Let's start with a brief tour of streaming television online.
For quite a while, streaming television meant sitting and watching it on your computer. It wasn't ideal, for obvious reasons. Then, it got easier to sit and watch it on your phone. That wasn't ideal, either, if you liked the living-room experience. Tablets do a better job than phones of delivering a portable but less tiny experience.
But people who want TV to seem exactly like TV, the solution is either a smart TV, or some version of a set-top box. A set-top box might be your existing game console (like an Xbox or a PlayStation), your existing Blu-ray player, or a standalone device — most popularly (for the moment) an Apple TV if you're an Apple person or a Roku or Boxee device if you're not.
A set-top box uses your internet connection (some are wireless; some are wired) to stream content directly to your television, where it looks ... just like watching television. They can give you access to what you get from Hulu and Netflix, and they both have well-established purchase/rental outlets for things that don't stream free: on Apple TV you can use iTunes, and on the Roku, you can use Amazon Instant Video or Vudu, to name two.
Set-top boxes, depending on the one you pick, also have a bunch of other channels where you can get all kinds of other stuff, some of which is free, some of which requires a separate paid subscription (like MLB TV, which shows baseball), and some of which requires that you prove you have an existing subscription (like HBO GO, which will give you HBO content if you sign in as a cable subscriber who has HBO already). If you want to see how complicated this can get, look at this comparison chart, which is a year old but demonstrates the degree to which everybody's got a different collection of material.
As if this isn't all complicated enough, Apple will also let you get some content to your Apple TV by using apps on your iPhone or iPad and then beaming it from there to your television — that's how people with Apple TV get HBO GO, for instance. It's also how people with Apple TV have been able for a while to get the PBS programming that's available on the network's iPad app. PBS also streams lots of stuff on its regular site, but of course, that means sitting in front of your computer.
But this week, PBS unveiled a sprawling Roku channel that brings a massive haul of programs — science, drama, music, films, kids' stuff, and many of the other goodies public television has to offer — directly to the TVs of Roku users who have compatible boxes (apparently, not every Roku will work, but Engadget has a list of the ones that are compatible). There's a great deal of content here: a bunch of the documentaries I keep bothering you to watch (including the Wonder Woman one), some of Ken Burns' stuff, pieces from Great Performances, NOVA, Austin City Limits, and lots (and lots) more.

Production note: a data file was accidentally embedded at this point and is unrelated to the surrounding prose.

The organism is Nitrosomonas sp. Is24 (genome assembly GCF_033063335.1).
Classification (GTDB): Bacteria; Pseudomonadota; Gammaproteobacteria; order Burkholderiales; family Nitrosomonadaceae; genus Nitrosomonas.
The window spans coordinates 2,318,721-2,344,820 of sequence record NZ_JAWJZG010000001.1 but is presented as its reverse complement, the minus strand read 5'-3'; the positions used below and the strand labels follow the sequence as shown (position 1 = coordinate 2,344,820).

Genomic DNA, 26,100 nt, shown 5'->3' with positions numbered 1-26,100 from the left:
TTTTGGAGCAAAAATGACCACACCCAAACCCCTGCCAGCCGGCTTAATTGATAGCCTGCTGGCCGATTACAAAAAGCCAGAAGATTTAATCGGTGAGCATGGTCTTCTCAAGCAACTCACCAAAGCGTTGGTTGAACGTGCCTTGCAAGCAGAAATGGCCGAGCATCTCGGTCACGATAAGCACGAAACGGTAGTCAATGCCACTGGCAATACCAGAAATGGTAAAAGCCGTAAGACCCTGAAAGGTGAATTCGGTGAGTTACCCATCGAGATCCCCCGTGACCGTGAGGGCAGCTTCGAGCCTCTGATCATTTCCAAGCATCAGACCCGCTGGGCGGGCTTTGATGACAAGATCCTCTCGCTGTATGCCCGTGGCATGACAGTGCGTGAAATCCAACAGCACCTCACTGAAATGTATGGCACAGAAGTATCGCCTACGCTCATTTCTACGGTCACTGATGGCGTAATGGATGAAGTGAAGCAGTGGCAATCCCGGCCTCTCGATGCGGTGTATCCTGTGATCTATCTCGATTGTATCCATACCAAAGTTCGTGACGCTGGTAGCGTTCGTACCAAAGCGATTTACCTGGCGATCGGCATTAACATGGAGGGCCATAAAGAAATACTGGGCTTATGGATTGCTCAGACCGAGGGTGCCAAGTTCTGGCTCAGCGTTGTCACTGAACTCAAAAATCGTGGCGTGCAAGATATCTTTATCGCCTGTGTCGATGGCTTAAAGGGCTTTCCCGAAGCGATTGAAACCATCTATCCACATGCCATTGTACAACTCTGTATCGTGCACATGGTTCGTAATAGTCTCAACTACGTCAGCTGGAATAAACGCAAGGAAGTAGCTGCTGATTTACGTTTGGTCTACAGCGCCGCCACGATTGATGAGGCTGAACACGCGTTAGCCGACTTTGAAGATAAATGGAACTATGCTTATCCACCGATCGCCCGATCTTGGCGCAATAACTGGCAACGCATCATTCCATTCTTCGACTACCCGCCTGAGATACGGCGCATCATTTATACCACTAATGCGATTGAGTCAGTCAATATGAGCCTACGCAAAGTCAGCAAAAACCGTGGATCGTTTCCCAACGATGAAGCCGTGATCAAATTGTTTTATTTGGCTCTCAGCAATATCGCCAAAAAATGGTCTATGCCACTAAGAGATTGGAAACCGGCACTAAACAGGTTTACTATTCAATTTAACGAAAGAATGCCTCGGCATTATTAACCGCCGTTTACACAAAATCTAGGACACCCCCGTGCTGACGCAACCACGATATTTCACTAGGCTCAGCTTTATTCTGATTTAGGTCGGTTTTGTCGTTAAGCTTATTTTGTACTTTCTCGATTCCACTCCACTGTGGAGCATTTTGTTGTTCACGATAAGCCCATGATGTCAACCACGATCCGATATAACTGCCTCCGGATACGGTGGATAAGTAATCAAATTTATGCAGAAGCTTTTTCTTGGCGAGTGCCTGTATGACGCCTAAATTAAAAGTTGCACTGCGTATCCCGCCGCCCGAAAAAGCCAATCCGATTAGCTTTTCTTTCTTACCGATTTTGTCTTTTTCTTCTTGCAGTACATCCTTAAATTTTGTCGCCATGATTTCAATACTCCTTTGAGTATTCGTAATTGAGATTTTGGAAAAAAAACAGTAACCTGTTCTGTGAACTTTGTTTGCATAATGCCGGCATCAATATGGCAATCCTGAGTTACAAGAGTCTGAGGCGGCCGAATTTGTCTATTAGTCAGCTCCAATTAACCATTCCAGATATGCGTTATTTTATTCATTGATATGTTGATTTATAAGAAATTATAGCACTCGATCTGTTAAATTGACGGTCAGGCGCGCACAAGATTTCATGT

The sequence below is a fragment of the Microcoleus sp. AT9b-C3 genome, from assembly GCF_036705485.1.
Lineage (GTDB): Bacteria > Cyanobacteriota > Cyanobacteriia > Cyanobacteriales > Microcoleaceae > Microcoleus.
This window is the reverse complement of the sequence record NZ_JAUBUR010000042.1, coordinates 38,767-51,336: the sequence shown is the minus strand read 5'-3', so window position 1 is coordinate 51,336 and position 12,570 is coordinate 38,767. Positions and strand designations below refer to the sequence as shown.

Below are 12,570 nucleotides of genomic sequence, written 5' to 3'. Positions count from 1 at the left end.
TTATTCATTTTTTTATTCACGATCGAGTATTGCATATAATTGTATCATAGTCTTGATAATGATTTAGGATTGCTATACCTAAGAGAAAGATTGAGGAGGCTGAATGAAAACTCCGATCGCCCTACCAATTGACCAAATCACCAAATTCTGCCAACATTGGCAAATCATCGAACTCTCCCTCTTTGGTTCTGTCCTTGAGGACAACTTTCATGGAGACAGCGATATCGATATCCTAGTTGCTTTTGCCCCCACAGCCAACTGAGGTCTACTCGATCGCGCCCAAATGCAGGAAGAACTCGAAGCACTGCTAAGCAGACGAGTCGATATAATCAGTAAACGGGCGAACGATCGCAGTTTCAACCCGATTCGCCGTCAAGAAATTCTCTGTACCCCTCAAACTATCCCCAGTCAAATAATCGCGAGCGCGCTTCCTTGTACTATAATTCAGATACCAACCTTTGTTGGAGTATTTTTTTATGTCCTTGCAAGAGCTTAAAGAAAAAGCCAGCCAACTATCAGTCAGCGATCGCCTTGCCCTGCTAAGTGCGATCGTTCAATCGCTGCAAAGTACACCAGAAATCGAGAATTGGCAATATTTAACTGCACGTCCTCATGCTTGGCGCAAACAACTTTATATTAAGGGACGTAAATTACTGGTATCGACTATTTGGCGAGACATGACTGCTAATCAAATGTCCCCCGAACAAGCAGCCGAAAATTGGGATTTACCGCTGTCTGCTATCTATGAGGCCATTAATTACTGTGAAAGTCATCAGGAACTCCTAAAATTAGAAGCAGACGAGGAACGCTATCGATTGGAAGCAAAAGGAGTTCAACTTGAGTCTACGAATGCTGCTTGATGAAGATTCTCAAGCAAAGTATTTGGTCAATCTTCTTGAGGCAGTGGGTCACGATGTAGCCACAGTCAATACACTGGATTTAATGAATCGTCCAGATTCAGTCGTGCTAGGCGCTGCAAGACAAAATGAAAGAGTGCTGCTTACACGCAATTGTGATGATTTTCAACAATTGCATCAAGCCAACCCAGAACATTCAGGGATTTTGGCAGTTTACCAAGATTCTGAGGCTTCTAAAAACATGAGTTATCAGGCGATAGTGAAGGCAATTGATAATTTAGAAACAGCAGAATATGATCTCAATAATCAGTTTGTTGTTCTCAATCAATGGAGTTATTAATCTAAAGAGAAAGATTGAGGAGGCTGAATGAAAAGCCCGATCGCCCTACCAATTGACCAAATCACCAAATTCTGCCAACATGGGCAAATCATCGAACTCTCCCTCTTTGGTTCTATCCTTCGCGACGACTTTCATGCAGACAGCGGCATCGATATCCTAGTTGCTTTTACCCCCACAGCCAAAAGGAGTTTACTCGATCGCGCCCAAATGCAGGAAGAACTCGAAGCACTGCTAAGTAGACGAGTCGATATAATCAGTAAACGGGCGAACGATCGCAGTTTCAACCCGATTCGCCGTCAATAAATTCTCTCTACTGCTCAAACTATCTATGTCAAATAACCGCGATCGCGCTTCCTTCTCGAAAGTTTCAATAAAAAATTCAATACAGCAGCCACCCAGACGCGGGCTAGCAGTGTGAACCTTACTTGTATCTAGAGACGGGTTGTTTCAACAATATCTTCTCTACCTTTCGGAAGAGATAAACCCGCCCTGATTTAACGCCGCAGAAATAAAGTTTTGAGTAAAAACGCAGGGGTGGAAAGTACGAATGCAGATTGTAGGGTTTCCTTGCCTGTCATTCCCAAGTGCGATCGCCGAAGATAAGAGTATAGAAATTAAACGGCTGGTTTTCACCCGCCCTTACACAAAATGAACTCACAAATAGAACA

Cord-cutting (the industry term for getting rid of your cable subscription and getting everything through streaming) isn't yet a boom of any kind; it's happening steadily but is still a relatively unusual thing to do, as The New York Times reported recently. It's not clear, from the point of view of pure pragmatism, what the path is to breaking down the cable-bundle business model, given the intertwined content and cable universes (Comcast/NBC, most conspicuously). So far, you can't get HBO GO as a standalone, for instance, unless you subscribe the old-fashioned way — you theoretically can't, anyway.
But people are begging for it, and it's awfully hard not to notice as a consumer that if you have an average cable bill of $80 a month or so, you could at the moment subscribe to Netflix streaming and Hulu Plus and Amazon Prime, and you could purchase four other episodes of television a la carte per week in HD (that's on top of everything you can already stream on many broadcast and cable networks' sites) at three dollars a pop, and you'd still spend less than cable costs. And with Netflix making its own stuff now — including the upcoming new Arrested Development episodes — there are things you can't even get with your big cable bill.
And the easier it gets to pull great things from the internet to your television (not to mention the fact that a not-insignificant number of us can still simply pull broadcast channels in with an antenna), the more you can hear the tense creaking of these deeply bowed business models, which certainly feel like they've got to snap sometime.